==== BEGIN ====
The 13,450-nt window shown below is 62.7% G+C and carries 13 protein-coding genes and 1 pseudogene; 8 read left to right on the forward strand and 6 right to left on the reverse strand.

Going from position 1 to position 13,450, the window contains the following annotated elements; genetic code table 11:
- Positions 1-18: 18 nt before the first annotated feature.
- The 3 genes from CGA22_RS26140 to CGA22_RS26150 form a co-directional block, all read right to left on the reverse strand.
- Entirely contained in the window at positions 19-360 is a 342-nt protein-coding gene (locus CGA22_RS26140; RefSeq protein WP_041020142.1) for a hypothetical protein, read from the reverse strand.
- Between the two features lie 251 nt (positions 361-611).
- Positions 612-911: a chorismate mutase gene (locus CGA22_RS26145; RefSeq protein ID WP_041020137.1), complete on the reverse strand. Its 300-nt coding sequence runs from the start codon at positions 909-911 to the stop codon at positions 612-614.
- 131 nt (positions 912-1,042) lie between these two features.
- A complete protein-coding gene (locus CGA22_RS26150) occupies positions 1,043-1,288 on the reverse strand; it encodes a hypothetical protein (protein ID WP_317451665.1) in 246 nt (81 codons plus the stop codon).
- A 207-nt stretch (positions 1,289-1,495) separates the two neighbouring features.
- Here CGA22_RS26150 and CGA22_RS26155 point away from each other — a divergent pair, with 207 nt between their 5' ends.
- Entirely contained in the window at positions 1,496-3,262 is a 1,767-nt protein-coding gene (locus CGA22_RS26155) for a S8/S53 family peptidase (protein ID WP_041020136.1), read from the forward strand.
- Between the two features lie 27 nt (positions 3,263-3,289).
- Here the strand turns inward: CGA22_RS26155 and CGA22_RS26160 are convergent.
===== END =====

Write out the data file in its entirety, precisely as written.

The 13,450-nt window shown below is 62.7% G+C and carries 13 protein-coding genes and 1 pseudogene; 8 read left to right on the forward strand and 6 right to left on the reverse strand.

Going from position 1 to position 13,450, the window contains the following annotated elements; genetic code table 11:
- Positions 1-18: 18 nt before the first annotated feature.
- The 3 genes from CGA22_RS26140 to CGA22_RS26150 form a co-directional block, all read right to left on the reverse strand.
- Entirely contained in the window at positions 19-360 is a 342-nt protein-coding gene (locus CGA22_RS26140; RefSeq protein WP_041020142.1) for a hypothetical protein, read from the reverse strand.
- Between the two features lie 251 nt (positions 361-611).
- Positions 612-911: a chorismate mutase gene (locus CGA22_RS26145; RefSeq protein ID WP_041020137.1), complete on the reverse strand. Its 300-nt coding sequence runs from the start codon at positions 909-911 to the stop codon at positions 612-614.
- 131 nt (positions 912-1,042) lie between these two features.
- A complete protein-coding gene (locus CGA22_RS26150) occupies positions 1,043-1,288 on the reverse strand; it encodes a hypothetical protein (protein ID WP_317451665.1) in 246 nt (81 codons plus the stop codon).
- A 207-nt stretch (positions 1,289-1,495) separates the two neighbouring features.
- Here CGA22_RS26150 and CGA22_RS26155 point away from each other — a divergent pair, with 207 nt between their 5' ends.
- Entirely contained in the window at positions 1,496-3,262 is a 1,767-nt protein-coding gene (locus CGA22_RS26155) for a S8/S53 family peptidase (protein ID WP_041020136.1), read from the forward strand.
- Between the two features lie 27 nt (positions 3,263-3,289).
- Here the strand turns inward: CGA22_RS26155 and CGA22_RS26160 are convergent.